Mr Axon was the first Headmaster and he was very strict.  He used to say he never caned anyone for being late.

However, if you were late he would cane you for something or other.

Eventually, Mr Ernest Randle became Headmaster and he was superb in every way.

We had the usual lessons, English, Writing, Mathematics, Science, Geography, History, Woodwork and Sport.  I managed to hold my own in an A Grade all the way through.

During this period, along with most of the other kids in the school, I had Mumps, Measles, German Measles, Chickenpox and Whooping Cough.  I don’t know how I missed Scarlet Fever and Diphtheria, although possibly this was because Mum was such a good cook and housekeeper.

We had good meals and a clean house whereas some of the other kids were not so lucky, they were often dirty and hungry and quite often left outside in the cold whilst their parents were drinking in the various pubs and clubs.

At this time I remember Grandma Byard dying.  I wasn’t allowed to go to her funeral but I do remember all the coloured ribbons that came off the various wreaths.  Purple, Blue and Black with messages on them in silver and gold.

Our house wasn’t very large and the Brewery, Phipps of Northampton owned it.

We had one large living room, which was about 14’ square with an alcove of about 6’.  In this alcove was a large cast iron cooking range with a large oven on one side and two fairly large hobs on the other side.

We had a coal store under the stairs and with Dad being a miner we were never short of coal and the fire only out once a week.

This was usually Saturday mornings when all the flues and chimney were cleaned of soot and ash. 

The range was then highly polished with black leading.

Dad used to do this job before we got up for breakfast and by the time we were up the fire was, once again, blazing away.

We had a scullery with an ironstone sink and a cold water tap inside, and a WC in the yard that was only for our use.  This put us one up on most of our neighbours who had to share outside taps and earth closets (WC’s) with their neighbours.

Also, in the scullery there was a large cupboard which served as storage and a scrubbed wooden work surface for washing up etc.

Opposite this was a pantry, a real ‘Aladdin’s Cave’ of everything edible.

This had three shelves along two of the walls and these held home-made jams, pickles and all manner of preserves.  There was a large thrall which was used to store perishables and a large wooden meat safe with mesh sides to protect the stored food from flies.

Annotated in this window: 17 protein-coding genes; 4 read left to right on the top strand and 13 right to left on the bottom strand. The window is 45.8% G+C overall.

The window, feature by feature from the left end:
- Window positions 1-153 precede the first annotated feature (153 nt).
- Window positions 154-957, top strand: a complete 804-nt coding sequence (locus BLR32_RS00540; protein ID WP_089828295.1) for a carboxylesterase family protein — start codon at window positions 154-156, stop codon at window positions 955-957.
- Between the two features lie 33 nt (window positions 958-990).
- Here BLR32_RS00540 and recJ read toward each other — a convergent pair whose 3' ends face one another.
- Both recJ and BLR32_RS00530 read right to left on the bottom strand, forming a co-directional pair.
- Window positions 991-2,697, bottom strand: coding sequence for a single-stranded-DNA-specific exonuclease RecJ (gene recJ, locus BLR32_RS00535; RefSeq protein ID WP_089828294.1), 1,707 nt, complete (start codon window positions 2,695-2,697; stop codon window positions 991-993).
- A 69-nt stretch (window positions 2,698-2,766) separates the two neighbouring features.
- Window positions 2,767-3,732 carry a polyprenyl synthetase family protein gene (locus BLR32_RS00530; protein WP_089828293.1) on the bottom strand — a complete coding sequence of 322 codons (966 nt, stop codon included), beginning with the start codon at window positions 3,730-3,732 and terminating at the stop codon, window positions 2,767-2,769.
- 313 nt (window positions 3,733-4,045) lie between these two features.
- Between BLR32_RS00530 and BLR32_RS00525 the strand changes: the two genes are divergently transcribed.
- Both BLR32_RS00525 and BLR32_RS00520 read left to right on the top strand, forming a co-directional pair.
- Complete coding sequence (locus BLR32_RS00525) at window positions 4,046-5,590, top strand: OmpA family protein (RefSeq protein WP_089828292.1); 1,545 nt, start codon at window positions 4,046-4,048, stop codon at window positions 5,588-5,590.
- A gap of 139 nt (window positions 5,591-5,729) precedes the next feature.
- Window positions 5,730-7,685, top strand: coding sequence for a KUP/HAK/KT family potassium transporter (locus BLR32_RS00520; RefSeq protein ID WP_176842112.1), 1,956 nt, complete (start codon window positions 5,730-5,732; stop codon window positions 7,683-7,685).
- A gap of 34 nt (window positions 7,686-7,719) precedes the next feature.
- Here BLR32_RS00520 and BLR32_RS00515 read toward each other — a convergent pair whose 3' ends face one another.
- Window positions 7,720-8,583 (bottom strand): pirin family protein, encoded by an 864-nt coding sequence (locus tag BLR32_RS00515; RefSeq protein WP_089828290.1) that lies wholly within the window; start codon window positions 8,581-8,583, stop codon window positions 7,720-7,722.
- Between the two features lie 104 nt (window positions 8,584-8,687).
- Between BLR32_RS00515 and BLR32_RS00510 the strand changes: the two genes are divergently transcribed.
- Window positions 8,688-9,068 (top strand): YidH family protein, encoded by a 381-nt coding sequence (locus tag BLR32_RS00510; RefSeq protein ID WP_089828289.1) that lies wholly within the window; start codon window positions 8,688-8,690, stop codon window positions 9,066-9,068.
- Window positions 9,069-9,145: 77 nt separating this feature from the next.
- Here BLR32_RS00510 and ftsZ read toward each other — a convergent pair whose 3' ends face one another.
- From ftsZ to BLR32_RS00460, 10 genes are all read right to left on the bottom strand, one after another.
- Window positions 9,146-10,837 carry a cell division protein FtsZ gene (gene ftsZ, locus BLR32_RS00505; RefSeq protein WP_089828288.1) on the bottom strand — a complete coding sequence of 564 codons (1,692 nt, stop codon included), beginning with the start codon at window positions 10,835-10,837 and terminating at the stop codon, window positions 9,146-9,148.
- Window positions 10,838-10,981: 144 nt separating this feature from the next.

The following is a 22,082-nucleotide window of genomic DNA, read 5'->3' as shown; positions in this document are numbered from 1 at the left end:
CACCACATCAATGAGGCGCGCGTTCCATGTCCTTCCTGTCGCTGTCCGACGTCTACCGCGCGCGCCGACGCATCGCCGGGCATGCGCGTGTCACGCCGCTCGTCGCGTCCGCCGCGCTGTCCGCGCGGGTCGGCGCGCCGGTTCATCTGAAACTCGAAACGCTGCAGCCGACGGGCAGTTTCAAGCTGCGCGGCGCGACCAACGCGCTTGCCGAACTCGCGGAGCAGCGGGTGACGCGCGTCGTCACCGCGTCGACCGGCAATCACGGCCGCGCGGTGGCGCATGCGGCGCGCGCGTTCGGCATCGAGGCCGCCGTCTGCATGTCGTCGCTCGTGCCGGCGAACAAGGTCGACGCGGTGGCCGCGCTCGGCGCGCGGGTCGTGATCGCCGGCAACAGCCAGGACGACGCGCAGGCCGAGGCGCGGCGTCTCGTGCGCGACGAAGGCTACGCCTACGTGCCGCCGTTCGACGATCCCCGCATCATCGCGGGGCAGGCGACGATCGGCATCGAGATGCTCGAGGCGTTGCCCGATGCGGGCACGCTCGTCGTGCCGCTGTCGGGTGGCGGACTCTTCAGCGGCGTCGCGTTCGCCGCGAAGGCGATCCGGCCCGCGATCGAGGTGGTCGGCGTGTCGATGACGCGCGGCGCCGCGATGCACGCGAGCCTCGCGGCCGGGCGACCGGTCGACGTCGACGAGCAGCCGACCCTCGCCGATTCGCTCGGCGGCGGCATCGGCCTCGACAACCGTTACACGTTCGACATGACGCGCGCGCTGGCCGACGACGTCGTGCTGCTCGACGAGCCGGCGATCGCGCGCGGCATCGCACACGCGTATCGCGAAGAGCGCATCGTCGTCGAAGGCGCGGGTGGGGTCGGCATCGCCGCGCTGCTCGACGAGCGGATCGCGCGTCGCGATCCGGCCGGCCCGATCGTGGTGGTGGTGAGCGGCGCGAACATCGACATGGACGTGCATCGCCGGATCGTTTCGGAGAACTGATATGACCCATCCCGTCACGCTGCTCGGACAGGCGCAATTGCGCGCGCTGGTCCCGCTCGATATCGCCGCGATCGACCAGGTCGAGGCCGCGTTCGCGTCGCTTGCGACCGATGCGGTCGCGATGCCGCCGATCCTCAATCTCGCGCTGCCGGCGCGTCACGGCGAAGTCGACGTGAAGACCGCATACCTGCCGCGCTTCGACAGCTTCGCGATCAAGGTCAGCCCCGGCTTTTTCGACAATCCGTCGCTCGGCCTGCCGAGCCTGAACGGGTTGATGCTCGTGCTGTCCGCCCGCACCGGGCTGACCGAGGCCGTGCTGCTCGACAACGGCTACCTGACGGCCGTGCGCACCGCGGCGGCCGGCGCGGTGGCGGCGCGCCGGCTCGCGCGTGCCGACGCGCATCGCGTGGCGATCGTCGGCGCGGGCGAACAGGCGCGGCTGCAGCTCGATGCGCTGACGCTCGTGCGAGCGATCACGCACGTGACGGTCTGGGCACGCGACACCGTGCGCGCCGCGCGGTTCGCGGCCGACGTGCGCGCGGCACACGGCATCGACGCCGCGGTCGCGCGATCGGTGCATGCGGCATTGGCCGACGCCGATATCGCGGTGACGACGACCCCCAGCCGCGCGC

Along the rest of the wall space was an area for storing vegetables such as potatoes, carrots, turnips & swedes etc.  These were grown on an allotment and brought in to store.  Fresh vegetables were gathered as required.

The upstairs area of the house was divided into two bedrooms.  The main one being my parent’s room and this was completely private.

The other was a landing room, which led straight off the stairs and was big enough to hold a double bed and a wardrobe.  Privacy was completed by the use of a curtain.

There was no electricity and all our lighting was by paraffin lamp. 

A large one hung in the centre of the living room and there was a small one in the scullery and my parent’s bedroom.  I had a candle.

As I said earlier the lavatory was outside in the yard and was quite a sizeable room of about 8’ x 5’.  If you went out at night you took a candle and a box of matches.

We didn’t have a bathroom but used a large tin bath in front of the fire.  Primitive maybe but the luxury of bathing in front of a roaring fire is something to remember especially on a cold night.

The water was heated in kettles and pans on the fire and the bath was filled and screened off with a couple of clothes horses draped with blankets.

It was usually me first in the bath and then off to bed with a hot drink.

Mum & Dad would then have their baths after which the tin bath was carried outside to be emptied.

In later years we used the Public Baths in Nuneaton.

Next door to us lived an old man named Sam.  He couldn’t read, write or tell the time.  I eventually managed to teach him to tell the time, or near enough.

Sam’s occupation was that of Lengthman on the roads.  He used to see that the  hedges, ditches and footpaths were maintained along the Astley Lane and Ansley Road area.

Although he was illiterate Sam knew lots of things about animals, birds, plants etc  that many people never considered worth knowing.

He would keep me entertained for hours with tales of the surrounding area and the local people.  He had the ability to make up amusing tales of nonsense at the drop of a hat.

Sam was a dirty and unkempt old man really who seldom washed or changed his clothes.  I can remember mum forcing him to buy new shirts and underclothes and then making him have a bath in the wash house.

Then she sent him to the Barbers for a haircut and shave.

Even though his hygiene wasn’t up to much he was a wonderful old man.  He kept pigs and his garden was always well kept and full of vegetables & fruit, which he gave away to anyone in need.

In the early Thirties life changed considerably for us.

There were floods in Nuneaton and to get to Grandad Byard’s we had to go part way by boat!

The water stretched from Queen’s Road up to Lister Street and from Coton Road up to the Railway lines at Trent Valley.

The wooden blocks that formed the surface of the Market Place all came up and floated away.  An awful lot of damage was caused to shops in town.